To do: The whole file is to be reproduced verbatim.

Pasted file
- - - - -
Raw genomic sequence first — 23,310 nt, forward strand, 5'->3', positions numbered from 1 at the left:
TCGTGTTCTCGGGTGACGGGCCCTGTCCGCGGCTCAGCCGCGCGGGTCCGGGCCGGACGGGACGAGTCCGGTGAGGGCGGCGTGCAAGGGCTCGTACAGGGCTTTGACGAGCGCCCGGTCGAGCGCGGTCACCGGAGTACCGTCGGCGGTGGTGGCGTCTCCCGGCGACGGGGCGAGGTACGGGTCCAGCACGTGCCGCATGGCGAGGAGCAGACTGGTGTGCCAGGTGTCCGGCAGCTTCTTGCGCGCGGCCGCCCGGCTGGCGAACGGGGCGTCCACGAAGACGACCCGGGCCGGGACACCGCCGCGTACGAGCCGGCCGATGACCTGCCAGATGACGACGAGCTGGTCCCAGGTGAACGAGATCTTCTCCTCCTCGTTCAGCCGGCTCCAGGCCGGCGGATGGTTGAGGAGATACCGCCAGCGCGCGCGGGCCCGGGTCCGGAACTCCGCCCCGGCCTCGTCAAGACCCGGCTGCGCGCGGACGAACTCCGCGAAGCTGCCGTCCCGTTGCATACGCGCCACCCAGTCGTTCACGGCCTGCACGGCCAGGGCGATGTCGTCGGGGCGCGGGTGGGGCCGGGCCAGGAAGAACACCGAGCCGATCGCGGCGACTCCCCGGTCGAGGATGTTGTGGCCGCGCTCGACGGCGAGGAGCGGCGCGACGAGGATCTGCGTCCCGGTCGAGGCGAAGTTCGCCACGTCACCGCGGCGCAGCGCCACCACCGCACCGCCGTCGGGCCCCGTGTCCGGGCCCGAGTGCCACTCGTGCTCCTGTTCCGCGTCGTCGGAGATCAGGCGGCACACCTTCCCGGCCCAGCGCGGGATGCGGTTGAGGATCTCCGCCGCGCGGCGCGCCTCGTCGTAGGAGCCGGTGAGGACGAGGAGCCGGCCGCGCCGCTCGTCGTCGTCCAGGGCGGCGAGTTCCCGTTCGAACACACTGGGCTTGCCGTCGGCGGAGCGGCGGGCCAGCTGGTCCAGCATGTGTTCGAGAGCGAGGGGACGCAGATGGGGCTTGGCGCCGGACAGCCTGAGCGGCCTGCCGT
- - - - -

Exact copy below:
Raw genomic sequence first — 23,310 nt, forward strand, 5'->3', positions numbered from 1 at the left:
TCGTGTTCTCGGGTGACGGGCCCTGTCCGCGGCTCAGCCGCGCGGGTCCGGGCCGGACGGGACGAGTCCGGTGAGGGCGGCGTGCAAGGGCTCGTACAGGGCTTTGACGAGCGCCCGGTCGAGCGCGGTCACCGGAGTACCGTCGGCGGTGGTGGCGTCTCCCGGCGACGGGGCGAGGTACGGGTCCAGCACGTGCCGCATGGCGAGGAGCAGACTGGTGTGCCAGGTGTCCGGCAGCTTCTTGCGCGCGGCCGCCCGGCTGGCGAACGGGGCGTCCACGAAGACGACCCGGGCCGGGACACCGCCGCGTACGAGCCGGCCGATGACCTGCCAGATGACGACGAGCTGGTCCCAGGTGAACGAGATCTTCTCCTCCTCGTTCAGCCGGCTCCAGGCCGGCGGATGGTTGAGGAGATACCGCCAGCGCGCGCGGGCCCGGGTCCGGAACTCCGCCCCGGCCTCGTCAAGACCCGGCTGCGCGCGGACGAACTCCGCGAAGCTGCCGTCCCGTTGCATACGCGCCACCCAGTCGTTCACGGCCTGCACGGCCAGGGCGATGTCGTCGGGGCGCGGGTGGGGCCGGGCCAGGAAGAACACCGAGCCGATCGCGGCGACTCCCCGGTCGAGGATGTTGTGGCCGCGCTCGACGGCGAGGAGCGGCGCGACGAGGATCTGCGTCCCGGTCGAGGCGAAGTTCGCCACGTCACCGCGGCGCAGCGCCACCACCGCACCGCCGTCGGGCCCCGTGTCCGGGCCCGAGTGCCACTCGTGCTCCTGTTCCGCGTCGTCGGAGATCAGGCGGCACACCTTCCCGGCCCAGCGCGGGATGCGGTTGAGGATCTCCGCCGCGCGGCGCGCCTCGTCGTAGGAGCCGGTGAGGACGAGGAGCCGGCCGCGCCGCTCGTCGTCGTCCAGGGCGGCGAGTTCCCGTTCGAACACACTGGGCTTGCCGTCGGCGGAGCGGCGGGCCAGCTGGTCCAGCATGTGTTCGAGAGCGAGGGGACGCAGATGGGGCTTGGCGCCGGACAGCCTGAGCGGCCTGCCGT